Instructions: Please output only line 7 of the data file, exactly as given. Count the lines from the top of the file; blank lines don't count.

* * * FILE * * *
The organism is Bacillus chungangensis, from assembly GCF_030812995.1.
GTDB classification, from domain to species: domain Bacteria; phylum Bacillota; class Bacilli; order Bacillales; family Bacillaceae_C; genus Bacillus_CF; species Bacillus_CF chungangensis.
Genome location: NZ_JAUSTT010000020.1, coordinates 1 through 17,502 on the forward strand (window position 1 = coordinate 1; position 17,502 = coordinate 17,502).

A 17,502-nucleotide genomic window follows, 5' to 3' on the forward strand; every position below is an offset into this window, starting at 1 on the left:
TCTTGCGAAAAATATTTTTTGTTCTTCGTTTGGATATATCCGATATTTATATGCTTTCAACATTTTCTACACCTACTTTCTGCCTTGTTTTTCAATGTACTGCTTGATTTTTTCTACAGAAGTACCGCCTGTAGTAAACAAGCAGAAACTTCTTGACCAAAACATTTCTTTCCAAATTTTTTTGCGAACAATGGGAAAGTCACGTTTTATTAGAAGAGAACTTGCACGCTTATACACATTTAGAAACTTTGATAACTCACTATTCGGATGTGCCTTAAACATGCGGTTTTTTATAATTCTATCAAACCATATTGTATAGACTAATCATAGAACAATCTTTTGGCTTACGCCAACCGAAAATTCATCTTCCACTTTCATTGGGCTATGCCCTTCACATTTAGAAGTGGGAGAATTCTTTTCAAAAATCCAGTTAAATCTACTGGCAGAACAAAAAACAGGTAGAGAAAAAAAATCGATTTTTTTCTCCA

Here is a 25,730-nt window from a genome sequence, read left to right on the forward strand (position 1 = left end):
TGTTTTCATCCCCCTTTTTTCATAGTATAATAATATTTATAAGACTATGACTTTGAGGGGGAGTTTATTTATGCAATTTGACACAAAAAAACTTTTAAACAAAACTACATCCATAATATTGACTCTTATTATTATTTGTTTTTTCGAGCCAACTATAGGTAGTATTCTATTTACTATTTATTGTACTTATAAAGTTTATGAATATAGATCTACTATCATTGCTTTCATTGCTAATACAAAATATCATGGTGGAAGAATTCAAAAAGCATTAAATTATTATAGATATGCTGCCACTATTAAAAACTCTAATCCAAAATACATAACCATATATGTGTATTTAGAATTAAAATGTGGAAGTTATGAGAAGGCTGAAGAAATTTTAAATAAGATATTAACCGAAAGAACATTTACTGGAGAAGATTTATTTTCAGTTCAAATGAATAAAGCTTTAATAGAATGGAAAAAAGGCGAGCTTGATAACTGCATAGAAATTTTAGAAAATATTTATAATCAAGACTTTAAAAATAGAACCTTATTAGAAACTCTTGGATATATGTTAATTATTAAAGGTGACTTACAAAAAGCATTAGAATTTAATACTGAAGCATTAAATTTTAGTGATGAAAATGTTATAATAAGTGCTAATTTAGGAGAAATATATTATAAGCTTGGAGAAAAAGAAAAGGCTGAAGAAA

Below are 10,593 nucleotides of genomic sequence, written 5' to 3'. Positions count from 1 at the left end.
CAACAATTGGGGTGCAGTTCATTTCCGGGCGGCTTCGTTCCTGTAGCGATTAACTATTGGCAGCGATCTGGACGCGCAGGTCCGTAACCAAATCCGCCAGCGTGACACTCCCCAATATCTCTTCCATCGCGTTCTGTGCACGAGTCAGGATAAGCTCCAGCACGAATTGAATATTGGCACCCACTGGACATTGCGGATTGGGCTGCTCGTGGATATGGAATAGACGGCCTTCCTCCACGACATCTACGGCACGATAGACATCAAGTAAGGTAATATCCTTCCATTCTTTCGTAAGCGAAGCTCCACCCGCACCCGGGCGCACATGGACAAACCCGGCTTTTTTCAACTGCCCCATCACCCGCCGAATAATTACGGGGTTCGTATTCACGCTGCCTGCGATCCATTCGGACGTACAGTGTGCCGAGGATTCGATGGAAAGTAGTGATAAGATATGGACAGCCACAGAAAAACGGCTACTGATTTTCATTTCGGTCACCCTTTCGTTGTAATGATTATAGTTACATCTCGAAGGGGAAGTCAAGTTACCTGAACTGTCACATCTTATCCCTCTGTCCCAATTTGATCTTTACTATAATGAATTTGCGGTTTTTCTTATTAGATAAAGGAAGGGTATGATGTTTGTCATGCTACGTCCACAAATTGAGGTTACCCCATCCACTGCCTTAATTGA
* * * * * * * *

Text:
TGTTTTCATCCCCCTTTTTTCATAGTATAATAATATTTATAAGACTATGACTTTGAGGGGGAGTTTATTTATGCAATTTGACACAAAAAAACTTTTAAACAAAACTACATCCATAATATTGACTCTTATTATTATTTGTTTTTTCGAGCCAACTATAGGTAGTATTCTATTTACTATTTATTGTACTTATAAAGTTTATGAATATAGATCTACTATCATTGCTTTCATTGCTAATACAAAATATCATGGTGGAAGAATTCAAAAAGCATTAAATTATTATAGATATGCTGCCACTATTAAAAACTCTAATCCAAAATACATAACCATATATGTGTATTTAGAATTAAAATGTGGAAGTTATGAGAAGGCTGAAGAAATTTTAAATAAGATATTAACCGAAAGAACATTTACTGGAGAAGATTTATTTTCAGTTCAAATGAATAAAGCTTTAATAGAATGGAAAAAAGGCGAGCTTGATAACTGCATAGAAATTTTAGAAAATATTTATAATCAAGACTTTAAAAATAGAACCTTATTAGAAACTCTTGGATATATGTTAATTATTAAAGGTGACTTACAAAAAGCATTAGAATTTAATACTGAAGCATTAAATTTTAGTGATGAAAATGTTATAATAAGTGCTAATTTAGGAGAAATATATTATAAGCTTGGAGAAAAAGAAAAGGCTGAAGAAA